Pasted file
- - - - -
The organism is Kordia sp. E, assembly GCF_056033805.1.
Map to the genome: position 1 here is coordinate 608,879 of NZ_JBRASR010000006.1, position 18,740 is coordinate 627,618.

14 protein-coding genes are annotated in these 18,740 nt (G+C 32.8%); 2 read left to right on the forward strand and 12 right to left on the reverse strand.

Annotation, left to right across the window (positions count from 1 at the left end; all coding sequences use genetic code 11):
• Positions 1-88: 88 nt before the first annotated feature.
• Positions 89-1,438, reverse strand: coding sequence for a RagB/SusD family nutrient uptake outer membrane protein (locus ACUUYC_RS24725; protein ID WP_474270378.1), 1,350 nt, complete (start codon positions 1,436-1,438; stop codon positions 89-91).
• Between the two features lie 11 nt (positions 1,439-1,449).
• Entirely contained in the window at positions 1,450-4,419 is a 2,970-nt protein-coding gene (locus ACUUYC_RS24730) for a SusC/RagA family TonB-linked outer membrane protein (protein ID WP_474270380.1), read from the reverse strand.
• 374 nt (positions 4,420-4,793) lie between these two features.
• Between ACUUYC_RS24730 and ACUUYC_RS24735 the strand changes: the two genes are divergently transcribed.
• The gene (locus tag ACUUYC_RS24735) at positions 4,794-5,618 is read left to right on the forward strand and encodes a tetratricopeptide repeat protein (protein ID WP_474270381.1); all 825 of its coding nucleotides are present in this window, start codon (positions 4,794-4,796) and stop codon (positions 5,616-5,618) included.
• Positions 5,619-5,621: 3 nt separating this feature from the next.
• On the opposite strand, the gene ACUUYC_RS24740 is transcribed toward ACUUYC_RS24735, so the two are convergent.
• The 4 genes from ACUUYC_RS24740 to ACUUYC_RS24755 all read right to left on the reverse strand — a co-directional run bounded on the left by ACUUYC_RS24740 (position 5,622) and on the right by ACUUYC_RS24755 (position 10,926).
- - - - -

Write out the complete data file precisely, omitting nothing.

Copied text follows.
The organism is Kordia sp. E, assembly GCF_056033805.1.
Map to the genome: position 1 here is coordinate 608,879 of NZ_JBRASR010000006.1, position 18,740 is coordinate 627,618.

14 protein-coding genes are annotated in these 18,740 nt (G+C 32.8%); 2 read left to right on the forward strand and 12 right to left on the reverse strand.

Annotation, left to right across the window (positions count from 1 at the left end; all coding sequences use genetic code 11):
• Positions 1-88: 88 nt before the first annotated feature.
• Positions 89-1,438, reverse strand: coding sequence for a RagB/SusD family nutrient uptake outer membrane protein (locus ACUUYC_RS24725; protein ID WP_474270378.1), 1,350 nt, complete (start codon positions 1,436-1,438; stop codon positions 89-91).
• Between the two features lie 11 nt (positions 1,439-1,449).
• Entirely contained in the window at positions 1,450-4,419 is a 2,970-nt protein-coding gene (locus ACUUYC_RS24730) for a SusC/RagA family TonB-linked outer membrane protein (protein ID WP_474270380.1), read from the reverse strand.
• 374 nt (positions 4,420-4,793) lie between these two features.
• Between ACUUYC_RS24730 and ACUUYC_RS24735 the strand changes: the two genes are divergently transcribed.
• The gene (locus tag ACUUYC_RS24735) at positions 4,794-5,618 is read left to right on the forward strand and encodes a tetratricopeptide repeat protein (protein ID WP_474270381.1); all 825 of its coding nucleotides are present in this window, start codon (positions 4,794-4,796) and stop codon (positions 5,616-5,618) included.
• Positions 5,619-5,621: 3 nt separating this feature from the next.
• On the opposite strand, the gene ACUUYC_RS24740 is transcribed toward ACUUYC_RS24735, so the two are convergent.
• The 4 genes from ACUUYC_RS24740 to ACUUYC_RS24755 all read right to left on the reverse strand — a co-directional run bounded on the left by ACUUYC_RS24740 (position 5,622) and on the right by ACUUYC_RS24755 (position 10,926).